The steps in hiking the certificate trails and verifying identity are as follows. Note the step number in the description matches the step number in the figure.
- At startup each host loads its self-signed certificate from a local file. By convention the lowest stratum server certificates are marked trusted in a X.509 extension field. As Alice and Carol have trusted certificates, they need do nothing further to validate the time. It could be that the TH depend on servers in other groups; this scenario is discussed later.
- Brenda, Denise and Eileen start with the Autokey Parameter Exchange, which establishes the server name, signature scheme and identity scheme for each configured server. They continue with the Certificate Exchange, which loads server certificates recursively until a self-signed trusted certificate is found. Brenda and Denise immediately find self-signed trusted certificates for Alice, but Eileen will loop because neither Brenda nor Denise have their own certificates signed by either Alice or Carol.
- Brenda and Denise continue with the Identity Exchange, which uses one of the identity schemes described below to verify each has the group key previously deployed by Alice. If this succeeds, each continues in step 4.
- Brenda and Denise present their certificates to Alice for signature. If this succeeds, either or both Brenda and Denise can now provide these signed certificates to Eileen, which may be looping in step 2. When Eileen receives them, she can now follow the trail in either Brenda or Denise to the trusted certificates for Alice and Carol. Once this is done, Eileen can execute the Identity Exchange and Signature Exchange just as Brenda and Denise.
The NTP security model is based on multiple overlapping security compartments or groups. The example above illustrates how groups can be used to construct closed compartments, depending on how the identity credentials are deployed. The rules can be summarized:
- Each host holds a private group key generated by a trusted authority (TA).
- A host is trusted if it operates at the lowest stratum in the group and has a trusted, self-signed certificate.
- A host uses the identity scheme to prove to another host it has the same group key.
- A client verifies group membership if the server has the same key and has an unbroken certificate trail to a trusted host.
Each compartment is assigned a group key by the TA, which is then deployed to all group members by secure means. For retrieval purposes the name of the group key file is the name of a TH.
For various reasons it may be convenient for a server to hold keys for more than one group. The figure below shows three secure groups Alice, Helen and Carol.
Hosts A, B, C and D belong to the Alice group, hosts R, S to the Helen group and hosts X, Y and Z to the Carol group. Hosts A, B, R and X hold trusted certificates, while the remaining hosts hold standard certificates. Hosts A, B, C, D and X hold the group key for Alice; hosts R, S and X hold the group key for Helen; hosts X, Y and Z hold the group key for Carol.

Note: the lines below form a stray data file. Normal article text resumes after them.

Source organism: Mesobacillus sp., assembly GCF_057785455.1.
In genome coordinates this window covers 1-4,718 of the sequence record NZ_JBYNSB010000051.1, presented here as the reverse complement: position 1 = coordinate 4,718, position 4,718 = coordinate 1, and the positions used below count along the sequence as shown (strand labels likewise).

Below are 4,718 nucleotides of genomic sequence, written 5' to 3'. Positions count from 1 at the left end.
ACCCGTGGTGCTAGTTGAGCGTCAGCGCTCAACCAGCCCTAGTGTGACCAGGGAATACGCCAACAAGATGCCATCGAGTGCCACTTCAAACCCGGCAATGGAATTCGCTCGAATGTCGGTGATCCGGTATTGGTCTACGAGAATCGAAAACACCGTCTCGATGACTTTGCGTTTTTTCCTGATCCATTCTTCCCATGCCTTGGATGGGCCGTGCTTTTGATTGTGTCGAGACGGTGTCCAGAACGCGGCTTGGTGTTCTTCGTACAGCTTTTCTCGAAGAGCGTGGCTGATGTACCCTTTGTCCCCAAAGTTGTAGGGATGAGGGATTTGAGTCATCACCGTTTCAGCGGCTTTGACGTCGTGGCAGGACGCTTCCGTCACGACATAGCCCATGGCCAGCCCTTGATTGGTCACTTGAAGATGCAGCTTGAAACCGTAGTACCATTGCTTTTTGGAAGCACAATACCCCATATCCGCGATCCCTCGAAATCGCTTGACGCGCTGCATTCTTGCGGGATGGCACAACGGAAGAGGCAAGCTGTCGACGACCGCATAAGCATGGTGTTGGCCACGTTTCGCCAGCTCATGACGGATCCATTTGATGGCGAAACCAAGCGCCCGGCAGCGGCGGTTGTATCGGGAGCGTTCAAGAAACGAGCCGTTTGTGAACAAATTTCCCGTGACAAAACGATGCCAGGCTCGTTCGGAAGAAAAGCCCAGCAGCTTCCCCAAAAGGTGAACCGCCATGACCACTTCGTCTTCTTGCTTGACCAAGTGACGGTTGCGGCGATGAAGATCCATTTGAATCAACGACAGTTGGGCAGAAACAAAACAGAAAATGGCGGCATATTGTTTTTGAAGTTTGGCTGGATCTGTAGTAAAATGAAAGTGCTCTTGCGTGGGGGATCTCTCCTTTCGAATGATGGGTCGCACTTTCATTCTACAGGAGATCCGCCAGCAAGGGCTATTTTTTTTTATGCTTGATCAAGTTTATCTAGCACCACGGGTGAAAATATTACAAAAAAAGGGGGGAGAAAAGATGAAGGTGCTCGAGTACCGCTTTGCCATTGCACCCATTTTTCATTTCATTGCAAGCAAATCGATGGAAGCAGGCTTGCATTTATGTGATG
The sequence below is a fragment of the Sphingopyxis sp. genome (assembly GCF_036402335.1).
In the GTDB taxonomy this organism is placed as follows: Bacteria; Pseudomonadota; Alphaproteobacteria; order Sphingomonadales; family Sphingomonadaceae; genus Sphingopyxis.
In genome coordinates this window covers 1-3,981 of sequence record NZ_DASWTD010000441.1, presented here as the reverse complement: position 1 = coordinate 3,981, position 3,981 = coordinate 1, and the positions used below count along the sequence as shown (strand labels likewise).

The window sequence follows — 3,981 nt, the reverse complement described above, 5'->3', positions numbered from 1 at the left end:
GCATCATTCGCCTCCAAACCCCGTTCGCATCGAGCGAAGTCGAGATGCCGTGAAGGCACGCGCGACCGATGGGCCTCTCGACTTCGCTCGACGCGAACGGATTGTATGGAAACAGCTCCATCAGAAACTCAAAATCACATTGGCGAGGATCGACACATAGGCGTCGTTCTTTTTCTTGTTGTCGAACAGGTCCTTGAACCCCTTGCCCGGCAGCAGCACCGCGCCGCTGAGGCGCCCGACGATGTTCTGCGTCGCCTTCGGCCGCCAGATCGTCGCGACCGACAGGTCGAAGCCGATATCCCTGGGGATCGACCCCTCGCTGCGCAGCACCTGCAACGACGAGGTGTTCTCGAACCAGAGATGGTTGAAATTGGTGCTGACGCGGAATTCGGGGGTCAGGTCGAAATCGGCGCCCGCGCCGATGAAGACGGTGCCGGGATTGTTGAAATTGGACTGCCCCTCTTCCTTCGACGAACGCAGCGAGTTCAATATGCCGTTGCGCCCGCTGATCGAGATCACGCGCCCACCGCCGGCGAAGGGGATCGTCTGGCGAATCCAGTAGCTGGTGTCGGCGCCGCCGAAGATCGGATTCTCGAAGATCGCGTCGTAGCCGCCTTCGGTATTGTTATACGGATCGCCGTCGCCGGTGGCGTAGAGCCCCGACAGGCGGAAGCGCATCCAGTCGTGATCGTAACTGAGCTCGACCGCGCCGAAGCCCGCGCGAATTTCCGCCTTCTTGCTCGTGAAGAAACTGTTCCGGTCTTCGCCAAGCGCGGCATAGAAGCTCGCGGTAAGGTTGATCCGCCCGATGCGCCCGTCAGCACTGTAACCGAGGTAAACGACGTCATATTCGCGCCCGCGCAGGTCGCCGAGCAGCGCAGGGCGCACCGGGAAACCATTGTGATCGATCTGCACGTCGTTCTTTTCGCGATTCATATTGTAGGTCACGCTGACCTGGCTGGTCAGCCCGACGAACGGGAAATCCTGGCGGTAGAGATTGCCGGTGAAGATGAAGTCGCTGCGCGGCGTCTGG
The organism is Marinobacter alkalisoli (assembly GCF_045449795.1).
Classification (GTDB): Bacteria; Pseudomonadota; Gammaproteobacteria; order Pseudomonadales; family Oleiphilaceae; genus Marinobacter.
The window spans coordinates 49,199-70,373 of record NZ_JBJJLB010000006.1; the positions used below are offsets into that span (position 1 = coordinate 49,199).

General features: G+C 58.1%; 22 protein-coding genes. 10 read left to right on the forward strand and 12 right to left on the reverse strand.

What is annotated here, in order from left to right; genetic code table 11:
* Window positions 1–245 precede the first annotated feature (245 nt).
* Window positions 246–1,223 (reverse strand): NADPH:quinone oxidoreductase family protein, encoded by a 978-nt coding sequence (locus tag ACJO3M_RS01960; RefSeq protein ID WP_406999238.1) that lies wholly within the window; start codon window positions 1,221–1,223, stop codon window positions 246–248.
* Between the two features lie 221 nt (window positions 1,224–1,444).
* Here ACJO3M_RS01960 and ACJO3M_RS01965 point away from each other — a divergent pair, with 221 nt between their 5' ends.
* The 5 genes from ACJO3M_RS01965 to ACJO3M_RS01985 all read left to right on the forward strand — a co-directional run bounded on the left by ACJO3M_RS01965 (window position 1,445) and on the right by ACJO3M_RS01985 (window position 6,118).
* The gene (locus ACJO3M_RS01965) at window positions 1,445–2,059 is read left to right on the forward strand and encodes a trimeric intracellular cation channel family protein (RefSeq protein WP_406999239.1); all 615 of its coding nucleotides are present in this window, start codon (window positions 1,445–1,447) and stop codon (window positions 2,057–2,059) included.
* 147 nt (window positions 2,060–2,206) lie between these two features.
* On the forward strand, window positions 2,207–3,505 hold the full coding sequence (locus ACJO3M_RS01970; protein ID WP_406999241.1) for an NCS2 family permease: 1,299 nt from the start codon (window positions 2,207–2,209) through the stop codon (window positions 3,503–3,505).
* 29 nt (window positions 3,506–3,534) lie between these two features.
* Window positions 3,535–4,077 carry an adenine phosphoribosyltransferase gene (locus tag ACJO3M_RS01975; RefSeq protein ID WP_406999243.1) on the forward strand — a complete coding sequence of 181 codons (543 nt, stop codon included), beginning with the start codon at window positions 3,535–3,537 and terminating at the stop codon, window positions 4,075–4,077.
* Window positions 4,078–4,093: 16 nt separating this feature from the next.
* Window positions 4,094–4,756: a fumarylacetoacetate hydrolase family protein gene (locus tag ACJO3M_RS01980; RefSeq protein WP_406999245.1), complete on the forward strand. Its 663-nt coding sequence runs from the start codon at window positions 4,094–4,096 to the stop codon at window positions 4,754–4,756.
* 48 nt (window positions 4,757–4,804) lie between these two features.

The name of the group key file in Carol is X, while the name of that file in Helen is R, since there is no ambiguity in server selection. Alice is a special case, as the name of the group key depends on which server is chosen by the selection algorithm. By convention, both A and B generate individual group keys and distribute them to all group hosts by secure means. Then, it doesn’t matter whether the certificate trail lands on A or B. Note that only X needs the group keys for Alice and Helen; Carol and her dependents need only her group key.
In most identity schemes there are two kinds of group keys, server and client. The intent of the design is to provide security separation, so that servers cannot masquerade as TAs and clients cannot masquerade as servers. Assume for example that Alice and Helen belong to national standards laboratories and their group keys are used to confirm identity between members of each group. Carol is a prominent corporation receiving standards products via broadcast satellite and requiring cryptographic authentication.
Perhaps under contract, trusted host X belonging to the Carol group rents client keys for both Alice and Helen and has server keys for Carol. Hosts Y and Z have only client keys for Carol. The Autokey protocol operates as previously described for each group separately while preserving security separation. Host X can prove identity in Carol to clients Y and Z, but cannot prove to anybody that she can sign certificates for either Alice or Helen.
Ordinarily, it would not be desirable to reveal the group key in server keys and forbidden to reveal it in client keys. This can be avoided using the MV identity scheme described later. It allows the same broadcast transmission to be authenticated by more than one key, one used internally by the laboratories (Alice and/or Helen) and the other handed out to clients like Carol. In the MV scheme these keys can be separately activated upon subscription and deactivated if the subscriber fails to pay the bill.